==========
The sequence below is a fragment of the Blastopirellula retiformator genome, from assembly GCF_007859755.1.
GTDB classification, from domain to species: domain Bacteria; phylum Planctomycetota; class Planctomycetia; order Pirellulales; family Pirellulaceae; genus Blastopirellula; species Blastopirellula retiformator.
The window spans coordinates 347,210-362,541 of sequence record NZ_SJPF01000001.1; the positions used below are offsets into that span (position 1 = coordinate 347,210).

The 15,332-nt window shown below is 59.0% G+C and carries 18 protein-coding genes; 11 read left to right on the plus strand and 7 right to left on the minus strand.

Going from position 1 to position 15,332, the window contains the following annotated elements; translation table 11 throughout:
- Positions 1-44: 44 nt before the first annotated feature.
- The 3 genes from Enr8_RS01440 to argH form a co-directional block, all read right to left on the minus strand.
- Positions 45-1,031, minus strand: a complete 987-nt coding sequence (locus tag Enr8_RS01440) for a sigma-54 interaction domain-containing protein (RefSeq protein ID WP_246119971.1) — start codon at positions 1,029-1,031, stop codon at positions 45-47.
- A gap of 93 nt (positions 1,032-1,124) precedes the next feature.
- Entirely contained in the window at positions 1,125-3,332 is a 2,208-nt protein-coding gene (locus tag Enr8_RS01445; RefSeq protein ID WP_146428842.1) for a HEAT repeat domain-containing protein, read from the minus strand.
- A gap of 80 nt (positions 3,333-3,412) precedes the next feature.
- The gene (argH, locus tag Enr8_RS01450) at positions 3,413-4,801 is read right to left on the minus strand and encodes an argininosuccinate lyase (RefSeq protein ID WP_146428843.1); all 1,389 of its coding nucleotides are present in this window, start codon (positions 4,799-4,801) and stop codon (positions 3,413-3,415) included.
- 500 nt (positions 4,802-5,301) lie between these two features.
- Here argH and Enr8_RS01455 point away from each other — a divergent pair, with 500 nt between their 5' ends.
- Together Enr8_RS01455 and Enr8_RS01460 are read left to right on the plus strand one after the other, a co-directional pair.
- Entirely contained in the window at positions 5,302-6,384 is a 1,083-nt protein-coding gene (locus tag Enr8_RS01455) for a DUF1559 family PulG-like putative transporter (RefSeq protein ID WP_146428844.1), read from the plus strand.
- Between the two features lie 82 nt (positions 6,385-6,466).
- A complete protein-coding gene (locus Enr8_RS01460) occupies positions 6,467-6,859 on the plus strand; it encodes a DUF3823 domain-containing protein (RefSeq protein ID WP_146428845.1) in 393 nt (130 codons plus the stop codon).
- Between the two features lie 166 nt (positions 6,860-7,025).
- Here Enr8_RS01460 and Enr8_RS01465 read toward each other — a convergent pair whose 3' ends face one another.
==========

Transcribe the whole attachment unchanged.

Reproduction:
The sequence below is a fragment of the Blastopirellula retiformator genome, from assembly GCF_007859755.1.
GTDB classification, from domain to species: domain Bacteria; phylum Planctomycetota; class Planctomycetia; order Pirellulales; family Pirellulaceae; genus Blastopirellula; species Blastopirellula retiformator.
The window spans coordinates 347,210-362,541 of sequence record NZ_SJPF01000001.1; the positions used below are offsets into that span (position 1 = coordinate 347,210).

The 15,332-nt window shown below is 59.0% G+C and carries 18 protein-coding genes; 11 read left to right on the plus strand and 7 right to left on the minus strand.

Going from position 1 to position 15,332, the window contains the following annotated elements; translation table 11 throughout:
- Positions 1-44: 44 nt before the first annotated feature.
- The 3 genes from Enr8_RS01440 to argH form a co-directional block, all read right to left on the minus strand.
- Positions 45-1,031, minus strand: a complete 987-nt coding sequence (locus tag Enr8_RS01440) for a sigma-54 interaction domain-containing protein (RefSeq protein ID WP_246119971.1) — start codon at positions 1,029-1,031, stop codon at positions 45-47.
- A gap of 93 nt (positions 1,032-1,124) precedes the next feature.
- Entirely contained in the window at positions 1,125-3,332 is a 2,208-nt protein-coding gene (locus tag Enr8_RS01445; RefSeq protein ID WP_146428842.1) for a HEAT repeat domain-containing protein, read from the minus strand.
- A gap of 80 nt (positions 3,333-3,412) precedes the next feature.
- The gene (argH, locus tag Enr8_RS01450) at positions 3,413-4,801 is read right to left on the minus strand and encodes an argininosuccinate lyase (RefSeq protein ID WP_146428843.1); all 1,389 of its coding nucleotides are present in this window, start codon (positions 4,799-4,801) and stop codon (positions 3,413-3,415) included.
- 500 nt (positions 4,802-5,301) lie between these two features.
- Here argH and Enr8_RS01455 point away from each other — a divergent pair, with 500 nt between their 5' ends.
- Together Enr8_RS01455 and Enr8_RS01460 are read left to right on the plus strand one after the other, a co-directional pair.
- Entirely contained in the window at positions 5,302-6,384 is a 1,083-nt protein-coding gene (locus tag Enr8_RS01455) for a DUF1559 family PulG-like putative transporter (RefSeq protein ID WP_146428844.1), read from the plus strand.
- Between the two features lie 82 nt (positions 6,385-6,466).
- A complete protein-coding gene (locus Enr8_RS01460) occupies positions 6,467-6,859 on the plus strand; it encodes a DUF3823 domain-containing protein (RefSeq protein ID WP_146428845.1) in 393 nt (130 codons plus the stop codon).
- Between the two features lie 166 nt (positions 6,860-7,025).
- Here Enr8_RS01460 and Enr8_RS01465 read toward each other — a convergent pair whose 3' ends face one another.